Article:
the $1.7 million that they spent for book-related expenses is more than they spent on all of their schools in pakistan last year. >> borochoff: correct. >> kroft: what do you say... i mean... >> borochoff: it's disappointing. you would hope that... that they would be spending a lot more on the schools in pakistan than they would on... on book- related costs. why doesn't mr. mortenson spend his own money on the book- related costs? he's the one getting the revenues. >> kroft: in fiscal year 2009, the charity spent $1.5 million on advertising to promote mortenson's books in national publications like this full-page ad in the "new yorker," and there are $1.3 million in domestic travel expenses, some of it for private jets. late last night, we received a statement from the board of directors of the central asia institute acknowledging that it receives no royalties or income from greg mortenson's book sales or speaking engagements. but the board says the books and the speeches are an integral part of its mission, by raising public awareness and generating contributions.
and it claims that mortenson has personally contributed hundreds of thousands of dollars to the organization. but the american institute of philanthropy is not persuaded. >> borochoff: i don't think the charity's getting a fair share here, based on the financial reports that i've reviewed. >> kroft: do you think contributors are being misled? >> borochoff: i think so. >> kroft: and so does jon krakauer, who says it's been going on for a long time. >> krakauer: in 2002, his board treasurer quit, resigned, along with the board president and two other board members, and said, "you should stop giving money to greg." >> kroft: did he say why? >> krakauer: he said, in so many words, that greg uses central asia institute as his private a.t.m. machine, that there's no accounting, he has no receipts. >> kroft: over the years, a half a dozen staffers and board members have resigned over similar concerns, especially about money mortenson has sent overseas to build schools. >> krakauer: you know, nobody is overseeing what... what goes on. he doesn't know how many schools he's built. nobody knows how much these schools cost.
>> kroft: the i.r.s. tax return central asia institute filed last year included a list of 141 schools that it claimed to have built or supported in pakistan and afghanistan. over the past six months, we visited or looked into nearly 30 of them. some were performing well, but roughly half were empty, built by somebody else, or not receiving support at all. some were being used to store spinach or hay for livestock. others had not received any money from mortenson's charity in years. the principal of this school told us that the institute had built six classrooms poorly several years ago, and since then, not a single rupee. in afghanistan, we could find no evidence that six of the schools even existed, most of them in war-torn kunar province. >> krakauer: in kunar province, it's really violent. he built three schools there in 2009. so he goes on "charlie rose," he says he built 11 schools in kunar province. >> mortenson: today, we have 11 schools also in that district.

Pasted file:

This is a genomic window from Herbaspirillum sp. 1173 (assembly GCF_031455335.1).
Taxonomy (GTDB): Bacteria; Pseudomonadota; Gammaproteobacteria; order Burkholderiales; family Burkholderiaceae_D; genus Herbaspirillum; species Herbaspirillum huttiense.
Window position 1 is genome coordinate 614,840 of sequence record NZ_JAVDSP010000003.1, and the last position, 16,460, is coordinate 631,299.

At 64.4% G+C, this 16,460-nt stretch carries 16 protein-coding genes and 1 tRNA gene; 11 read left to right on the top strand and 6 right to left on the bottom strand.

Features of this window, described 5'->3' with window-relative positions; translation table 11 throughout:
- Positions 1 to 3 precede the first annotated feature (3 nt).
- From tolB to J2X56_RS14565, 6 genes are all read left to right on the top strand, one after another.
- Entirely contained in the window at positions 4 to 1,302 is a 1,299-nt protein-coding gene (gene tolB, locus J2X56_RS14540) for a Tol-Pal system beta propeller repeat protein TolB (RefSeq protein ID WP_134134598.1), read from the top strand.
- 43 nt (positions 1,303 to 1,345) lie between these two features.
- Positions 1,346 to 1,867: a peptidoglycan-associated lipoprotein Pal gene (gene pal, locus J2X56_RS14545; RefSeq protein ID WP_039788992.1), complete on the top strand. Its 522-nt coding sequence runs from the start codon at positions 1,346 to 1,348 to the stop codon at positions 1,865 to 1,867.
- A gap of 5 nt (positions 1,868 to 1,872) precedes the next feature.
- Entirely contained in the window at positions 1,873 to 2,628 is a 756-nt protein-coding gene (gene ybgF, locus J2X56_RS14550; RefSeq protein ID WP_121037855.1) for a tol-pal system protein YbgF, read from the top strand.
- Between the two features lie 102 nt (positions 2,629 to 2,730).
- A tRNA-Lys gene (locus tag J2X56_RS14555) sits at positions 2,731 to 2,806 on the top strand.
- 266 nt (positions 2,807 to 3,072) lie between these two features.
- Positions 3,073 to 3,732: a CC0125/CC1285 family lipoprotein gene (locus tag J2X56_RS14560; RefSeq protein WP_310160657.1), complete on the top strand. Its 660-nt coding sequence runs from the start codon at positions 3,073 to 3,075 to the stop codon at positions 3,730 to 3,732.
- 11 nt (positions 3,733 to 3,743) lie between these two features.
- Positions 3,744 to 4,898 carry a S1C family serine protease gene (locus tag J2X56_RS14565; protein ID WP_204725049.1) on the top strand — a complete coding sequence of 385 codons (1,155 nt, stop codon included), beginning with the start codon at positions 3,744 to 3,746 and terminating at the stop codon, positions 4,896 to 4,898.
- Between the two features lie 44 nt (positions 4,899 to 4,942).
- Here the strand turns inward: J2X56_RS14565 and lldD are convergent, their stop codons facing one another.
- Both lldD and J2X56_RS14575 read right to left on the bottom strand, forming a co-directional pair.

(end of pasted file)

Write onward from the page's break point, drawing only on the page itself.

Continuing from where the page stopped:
>> krakauer: why can't he just say he built three? i mean, that's impressive. you say you built 11, i go, "why are you lying about this?" >> kroft: one of the schools we looked into in afghanistan is this one in bozoi gumbaz, a remote outpost in the wakhan corridor, on the roof of the world. mortenson's second book, "stones into schools," begins with abdul rashid khan, the leader of a semi-nomadic people, sending horsemen to summon mortenson to his camp. the book ends with khan on his deathbed, ordering every available yak in the high pamir to haul supplies for a school that will serve 200 children. but ted callahan, an anthropologist who spent nearly a year in the area, says the story doesn't ring true. >> ted callahan: the number of children that this one school's going to educate-- that's just nonsense. the words that abdul rashid khan says in this book-- this is a man who probably came to my tent every day for an hour or two, and the man that i knew is not the man who's portrayed in this book. >> kroft: you seem to be saying that most of it is b.s.